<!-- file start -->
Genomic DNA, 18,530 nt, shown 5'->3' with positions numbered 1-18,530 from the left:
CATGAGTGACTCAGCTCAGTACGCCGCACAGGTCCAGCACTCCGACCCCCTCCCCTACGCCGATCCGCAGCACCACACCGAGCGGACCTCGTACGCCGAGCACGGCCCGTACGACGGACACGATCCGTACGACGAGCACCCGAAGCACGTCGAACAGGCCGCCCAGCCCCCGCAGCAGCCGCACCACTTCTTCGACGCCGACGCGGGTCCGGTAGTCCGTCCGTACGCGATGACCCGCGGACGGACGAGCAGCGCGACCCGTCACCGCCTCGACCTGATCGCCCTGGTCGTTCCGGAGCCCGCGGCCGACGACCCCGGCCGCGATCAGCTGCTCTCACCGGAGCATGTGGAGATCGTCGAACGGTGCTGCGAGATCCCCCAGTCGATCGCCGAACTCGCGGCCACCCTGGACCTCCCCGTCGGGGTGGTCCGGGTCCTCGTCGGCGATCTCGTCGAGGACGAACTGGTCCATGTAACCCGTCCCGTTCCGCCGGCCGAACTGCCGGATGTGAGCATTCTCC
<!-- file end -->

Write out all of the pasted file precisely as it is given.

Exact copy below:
Genomic DNA, 18,530 nt, shown 5'->3' with positions numbered 1-18,530 from the left:
CATGAGTGACTCAGCTCAGTACGCCGCACAGGTCCAGCACTCCGACCCCCTCCCCTACGCCGATCCGCAGCACCACACCGAGCGGACCTCGTACGCCGAGCACGGCCCGTACGACGGACACGATCCGTACGACGAGCACCCGAAGCACGTCGAACAGGCCGCCCAGCCCCCGCAGCAGCCGCACCACTTCTTCGACGCCGACGCGGGTCCGGTAGTCCGTCCGTACGCGATGACCCGCGGACGGACGAGCAGCGCGACCCGTCACCGCCTCGACCTGATCGCCCTGGTCGTTCCGGAGCCCGCGGCCGACGACCCCGGCCGCGATCAGCTGCTCTCACCGGAGCATGTGGAGATCGTCGAACGGTGCTGCGAGATCCCCCAGTCGATCGCCGAACTCGCGGCCACCCTGGACCTCCCCGTCGGGGTGGTCCGGGTCCTCGTCGGCGATCTCGTCGAGGACGAACTGGTCCATGTAACCCGTCCCGTTCCGCCGGCCGAACTGCCGGATGTGAGCATTCTCC